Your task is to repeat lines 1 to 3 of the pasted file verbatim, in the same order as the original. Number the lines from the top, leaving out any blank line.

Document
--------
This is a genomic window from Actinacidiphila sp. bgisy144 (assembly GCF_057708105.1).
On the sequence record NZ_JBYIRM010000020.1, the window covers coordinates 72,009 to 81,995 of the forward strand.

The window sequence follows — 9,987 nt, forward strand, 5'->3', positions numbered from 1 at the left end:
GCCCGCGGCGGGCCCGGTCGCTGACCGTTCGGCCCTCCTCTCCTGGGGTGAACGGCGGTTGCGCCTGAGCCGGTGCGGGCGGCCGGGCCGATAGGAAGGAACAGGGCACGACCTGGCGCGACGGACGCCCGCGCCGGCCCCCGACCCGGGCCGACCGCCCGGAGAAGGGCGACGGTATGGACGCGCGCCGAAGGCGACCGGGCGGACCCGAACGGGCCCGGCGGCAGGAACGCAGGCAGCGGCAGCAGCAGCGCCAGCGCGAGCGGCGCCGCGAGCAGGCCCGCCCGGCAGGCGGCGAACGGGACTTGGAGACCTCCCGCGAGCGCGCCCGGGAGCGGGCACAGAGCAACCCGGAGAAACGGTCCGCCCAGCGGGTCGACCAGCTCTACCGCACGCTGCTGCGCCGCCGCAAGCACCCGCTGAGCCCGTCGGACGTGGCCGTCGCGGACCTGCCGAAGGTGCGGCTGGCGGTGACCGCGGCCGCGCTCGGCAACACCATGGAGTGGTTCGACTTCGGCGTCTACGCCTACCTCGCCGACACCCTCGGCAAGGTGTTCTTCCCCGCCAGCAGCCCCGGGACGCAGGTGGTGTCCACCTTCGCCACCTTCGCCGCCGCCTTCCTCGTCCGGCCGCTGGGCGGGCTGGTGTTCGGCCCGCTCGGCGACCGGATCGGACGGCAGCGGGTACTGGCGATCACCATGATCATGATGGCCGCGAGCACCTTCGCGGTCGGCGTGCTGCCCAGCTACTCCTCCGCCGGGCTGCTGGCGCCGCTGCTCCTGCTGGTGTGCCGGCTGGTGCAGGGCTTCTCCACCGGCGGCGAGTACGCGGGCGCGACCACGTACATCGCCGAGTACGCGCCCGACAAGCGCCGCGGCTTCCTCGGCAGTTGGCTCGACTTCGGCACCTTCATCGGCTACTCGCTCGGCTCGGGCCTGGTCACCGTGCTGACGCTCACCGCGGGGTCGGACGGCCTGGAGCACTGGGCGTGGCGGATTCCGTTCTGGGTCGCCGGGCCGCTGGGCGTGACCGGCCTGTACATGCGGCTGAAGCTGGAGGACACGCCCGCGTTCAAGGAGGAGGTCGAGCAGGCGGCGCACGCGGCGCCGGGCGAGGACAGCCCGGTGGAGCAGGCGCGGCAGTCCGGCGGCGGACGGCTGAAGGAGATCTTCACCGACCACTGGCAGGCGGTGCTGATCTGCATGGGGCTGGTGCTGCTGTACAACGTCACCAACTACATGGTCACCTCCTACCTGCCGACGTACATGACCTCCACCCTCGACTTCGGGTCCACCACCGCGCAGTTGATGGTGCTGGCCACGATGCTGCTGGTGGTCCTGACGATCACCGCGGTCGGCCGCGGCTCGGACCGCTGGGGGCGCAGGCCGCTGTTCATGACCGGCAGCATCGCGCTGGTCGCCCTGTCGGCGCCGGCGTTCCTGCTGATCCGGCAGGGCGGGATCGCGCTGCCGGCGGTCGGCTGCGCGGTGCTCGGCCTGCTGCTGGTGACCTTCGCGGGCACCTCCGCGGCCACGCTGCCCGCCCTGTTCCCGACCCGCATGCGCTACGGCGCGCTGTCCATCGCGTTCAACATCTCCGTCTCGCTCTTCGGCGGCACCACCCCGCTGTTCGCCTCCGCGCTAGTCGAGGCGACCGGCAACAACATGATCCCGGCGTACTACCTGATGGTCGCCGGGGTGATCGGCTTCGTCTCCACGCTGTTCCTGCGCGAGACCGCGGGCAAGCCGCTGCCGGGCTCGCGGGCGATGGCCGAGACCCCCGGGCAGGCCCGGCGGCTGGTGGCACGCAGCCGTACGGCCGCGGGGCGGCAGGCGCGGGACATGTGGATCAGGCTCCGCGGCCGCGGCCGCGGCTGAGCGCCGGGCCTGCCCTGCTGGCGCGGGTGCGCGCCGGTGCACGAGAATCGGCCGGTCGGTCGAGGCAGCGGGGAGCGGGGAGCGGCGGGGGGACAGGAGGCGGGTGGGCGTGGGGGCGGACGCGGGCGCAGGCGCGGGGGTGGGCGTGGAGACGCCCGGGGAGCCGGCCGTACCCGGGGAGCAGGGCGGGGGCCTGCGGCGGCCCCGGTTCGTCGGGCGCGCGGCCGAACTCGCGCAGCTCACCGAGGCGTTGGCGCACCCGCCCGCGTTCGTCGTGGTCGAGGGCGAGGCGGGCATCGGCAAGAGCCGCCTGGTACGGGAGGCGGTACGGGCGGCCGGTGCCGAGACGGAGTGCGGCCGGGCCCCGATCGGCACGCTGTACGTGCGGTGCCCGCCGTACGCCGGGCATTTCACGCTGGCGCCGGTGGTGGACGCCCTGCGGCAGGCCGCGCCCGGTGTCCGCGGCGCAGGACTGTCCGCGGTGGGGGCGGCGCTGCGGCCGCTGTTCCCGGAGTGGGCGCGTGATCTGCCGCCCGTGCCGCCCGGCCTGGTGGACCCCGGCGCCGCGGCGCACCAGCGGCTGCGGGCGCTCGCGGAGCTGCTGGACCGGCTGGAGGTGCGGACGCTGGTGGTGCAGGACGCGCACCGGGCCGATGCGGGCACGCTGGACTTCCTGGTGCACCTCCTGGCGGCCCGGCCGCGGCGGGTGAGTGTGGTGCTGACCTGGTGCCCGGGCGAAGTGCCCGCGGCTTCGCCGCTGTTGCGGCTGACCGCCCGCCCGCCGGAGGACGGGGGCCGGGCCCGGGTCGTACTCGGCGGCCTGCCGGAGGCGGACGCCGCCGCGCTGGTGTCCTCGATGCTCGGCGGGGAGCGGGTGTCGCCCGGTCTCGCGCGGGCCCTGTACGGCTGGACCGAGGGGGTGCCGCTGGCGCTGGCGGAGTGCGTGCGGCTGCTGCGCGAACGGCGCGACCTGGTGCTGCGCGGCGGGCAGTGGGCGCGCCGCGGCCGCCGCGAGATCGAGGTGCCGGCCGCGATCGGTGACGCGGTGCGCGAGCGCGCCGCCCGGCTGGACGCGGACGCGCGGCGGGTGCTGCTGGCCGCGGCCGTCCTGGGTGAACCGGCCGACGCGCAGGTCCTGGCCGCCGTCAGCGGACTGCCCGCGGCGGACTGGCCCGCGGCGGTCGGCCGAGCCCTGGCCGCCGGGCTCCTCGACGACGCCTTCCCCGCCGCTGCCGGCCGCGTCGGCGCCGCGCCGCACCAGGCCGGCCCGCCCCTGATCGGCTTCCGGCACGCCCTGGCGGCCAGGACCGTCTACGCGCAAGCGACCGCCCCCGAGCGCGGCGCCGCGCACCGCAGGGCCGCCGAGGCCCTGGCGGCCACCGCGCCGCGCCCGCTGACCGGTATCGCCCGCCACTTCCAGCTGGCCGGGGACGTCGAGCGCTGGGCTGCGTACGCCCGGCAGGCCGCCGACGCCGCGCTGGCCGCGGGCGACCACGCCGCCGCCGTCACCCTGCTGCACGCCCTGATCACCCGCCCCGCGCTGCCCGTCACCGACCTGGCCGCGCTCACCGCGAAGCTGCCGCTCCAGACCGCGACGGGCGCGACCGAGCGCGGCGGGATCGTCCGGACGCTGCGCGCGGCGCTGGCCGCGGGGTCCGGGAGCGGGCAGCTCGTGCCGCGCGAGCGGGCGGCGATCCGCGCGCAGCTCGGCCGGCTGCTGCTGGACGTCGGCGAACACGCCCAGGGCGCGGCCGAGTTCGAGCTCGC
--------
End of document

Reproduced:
This is a genomic window from Actinacidiphila sp. bgisy144 (assembly GCF_057708105.1).
On the sequence record NZ_JBYIRM010000020.1, the window covers coordinates 72,009 to 81,995 of the forward strand.

The window sequence follows — 9,987 nt, forward strand, 5'->3', positions numbered from 1 at the left end: